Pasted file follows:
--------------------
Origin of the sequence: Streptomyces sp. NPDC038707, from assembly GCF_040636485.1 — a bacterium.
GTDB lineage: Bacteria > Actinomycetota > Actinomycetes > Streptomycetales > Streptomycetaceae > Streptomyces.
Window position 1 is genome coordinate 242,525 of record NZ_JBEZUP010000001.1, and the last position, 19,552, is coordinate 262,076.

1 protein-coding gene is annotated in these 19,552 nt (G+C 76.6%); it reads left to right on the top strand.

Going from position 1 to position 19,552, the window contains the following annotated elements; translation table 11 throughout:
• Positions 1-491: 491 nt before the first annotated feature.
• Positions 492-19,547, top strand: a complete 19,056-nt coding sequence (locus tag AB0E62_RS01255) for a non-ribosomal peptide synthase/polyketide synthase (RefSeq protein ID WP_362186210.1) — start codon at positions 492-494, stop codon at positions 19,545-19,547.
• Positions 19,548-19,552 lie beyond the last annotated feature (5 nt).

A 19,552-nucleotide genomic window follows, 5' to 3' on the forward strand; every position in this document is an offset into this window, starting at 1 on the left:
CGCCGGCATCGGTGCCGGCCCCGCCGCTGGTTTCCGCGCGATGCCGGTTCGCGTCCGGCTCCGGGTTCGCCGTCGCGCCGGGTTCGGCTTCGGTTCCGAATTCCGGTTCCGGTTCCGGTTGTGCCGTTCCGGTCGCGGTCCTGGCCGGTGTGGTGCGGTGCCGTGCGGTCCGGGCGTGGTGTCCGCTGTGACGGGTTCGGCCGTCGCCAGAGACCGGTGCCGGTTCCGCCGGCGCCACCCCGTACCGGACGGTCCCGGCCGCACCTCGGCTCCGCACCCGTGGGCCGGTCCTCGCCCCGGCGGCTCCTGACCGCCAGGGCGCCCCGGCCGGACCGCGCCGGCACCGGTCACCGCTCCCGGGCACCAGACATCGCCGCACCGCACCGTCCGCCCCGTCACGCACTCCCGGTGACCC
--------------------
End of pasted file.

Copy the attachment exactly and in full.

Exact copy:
Origin of the sequence: Streptomyces sp. NPDC038707, from assembly GCF_040636485.1 — a bacterium.
GTDB lineage: Bacteria > Actinomycetota > Actinomycetes > Streptomycetales > Streptomycetaceae > Streptomyces.
Window position 1 is genome coordinate 242,525 of record NZ_JBEZUP010000001.1, and the last position, 19,552, is coordinate 262,076.

1 protein-coding gene is annotated in these 19,552 nt (G+C 76.6%); it reads left to right on the top strand.

Going from position 1 to position 19,552, the window contains the following annotated elements; translation table 11 throughout:
• Positions 1-491: 491 nt before the first annotated feature.
• Positions 492-19,547, top strand: a complete 19,056-nt coding sequence (locus tag AB0E62_RS01255) for a non-ribosomal peptide synthase/polyketide synthase (RefSeq protein ID WP_362186210.1) — start codon at positions 492-494, stop codon at positions 19,545-19,547.
• Positions 19,548-19,552 lie beyond the last annotated feature (5 nt).

A 19,552-nucleotide genomic window follows, 5' to 3' on the forward strand; every position in this document is an offset into this window, starting at 1 on the left:
CGCCGGCATCGGTGCCGGCCCCGCCGCTGGTTTCCGCGCGATGCCGGTTCGCGTCCGGCTCCGGGTTCGCCGTCGCGCCGGGTTCGGCTTCGGTTCCGAATTCCGGTTCCGGTTCCGGTTGTGCCGTTCCGGTCGCGGTCCTGGCCGGTGTGGTGCGGTGCCGTGCGGTCCGGGCGTGGTGTCCGCTGTGACGGGTTCGGCCGTCGCCAGAGACCGGTGCCGGTTCCGCCGGCGCCACCCCGTACCGGACGGTCCCGGCCGCACCTCGGCTCCGCACCCGTGGGCCGGTCCTCGCCCCGGCGGCTCCTGACCGCCAGGGCGCCCCGGCCGGACCGCGCCGGCACCGGTCACCGCTCCCGGGCACCAGACATCGCCGCACCGCACCGTCCGCCCCGTCACGCACTCCCGGTGACCC